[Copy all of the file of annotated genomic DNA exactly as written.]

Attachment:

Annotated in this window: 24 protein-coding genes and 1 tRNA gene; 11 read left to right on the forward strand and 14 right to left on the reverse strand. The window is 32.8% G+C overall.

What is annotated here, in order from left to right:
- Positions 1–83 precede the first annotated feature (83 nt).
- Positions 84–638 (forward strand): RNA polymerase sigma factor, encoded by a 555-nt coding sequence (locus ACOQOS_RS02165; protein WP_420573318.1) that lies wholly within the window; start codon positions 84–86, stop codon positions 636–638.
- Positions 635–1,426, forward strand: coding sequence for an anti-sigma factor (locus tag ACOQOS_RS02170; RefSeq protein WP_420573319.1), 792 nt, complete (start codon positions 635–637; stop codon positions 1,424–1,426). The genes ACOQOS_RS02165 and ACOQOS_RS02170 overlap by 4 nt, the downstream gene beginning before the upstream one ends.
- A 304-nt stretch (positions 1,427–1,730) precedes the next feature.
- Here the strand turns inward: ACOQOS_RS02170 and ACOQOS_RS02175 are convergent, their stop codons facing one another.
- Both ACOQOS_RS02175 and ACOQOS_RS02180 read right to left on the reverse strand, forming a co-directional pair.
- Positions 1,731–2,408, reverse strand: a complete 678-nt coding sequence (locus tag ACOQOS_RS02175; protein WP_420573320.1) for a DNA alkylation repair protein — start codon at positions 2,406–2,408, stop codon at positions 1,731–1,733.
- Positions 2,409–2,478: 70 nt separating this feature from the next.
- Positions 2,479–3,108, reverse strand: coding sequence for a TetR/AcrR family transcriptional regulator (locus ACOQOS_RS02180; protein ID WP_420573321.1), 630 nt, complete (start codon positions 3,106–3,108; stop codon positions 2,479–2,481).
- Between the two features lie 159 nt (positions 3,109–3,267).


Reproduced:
Annotated in this window: 24 protein-coding genes and 1 tRNA gene; 11 read left to right on the forward strand and 14 right to left on the reverse strand. The window is 32.8% G+C overall.

What is annotated here, in order from left to right:
- Positions 1–83 precede the first annotated feature (83 nt).
- Positions 84–638 (forward strand): RNA polymerase sigma factor, encoded by a 555-nt coding sequence (locus ACOQOS_RS02165; protein WP_420573318.1) that lies wholly within the window; start codon positions 84–86, stop codon positions 636–638.
- Positions 635–1,426, forward strand: coding sequence for an anti-sigma factor (locus tag ACOQOS_RS02170; RefSeq protein WP_420573319.1), 792 nt, complete (start codon positions 635–637; stop codon positions 1,424–1,426). The genes ACOQOS_RS02165 and ACOQOS_RS02170 overlap by 4 nt, the downstream gene beginning before the upstream one ends.
- A 304-nt stretch (positions 1,427–1,730) precedes the next feature.
- Here the strand turns inward: ACOQOS_RS02170 and ACOQOS_RS02175 are convergent, their stop codons facing one another.
- Both ACOQOS_RS02175 and ACOQOS_RS02180 read right to left on the reverse strand, forming a co-directional pair.
- Positions 1,731–2,408, reverse strand: a complete 678-nt coding sequence (locus tag ACOQOS_RS02175; protein WP_420573320.1) for a DNA alkylation repair protein — start codon at positions 2,406–2,408, stop codon at positions 1,731–1,733.
- Positions 2,409–2,478: 70 nt separating this feature from the next.
- Positions 2,479–3,108, reverse strand: coding sequence for a TetR/AcrR family transcriptional regulator (locus ACOQOS_RS02180; protein ID WP_420573321.1), 630 nt, complete (start codon positions 3,106–3,108; stop codon positions 2,479–2,481).
- Between the two features lie 159 nt (positions 3,109–3,267).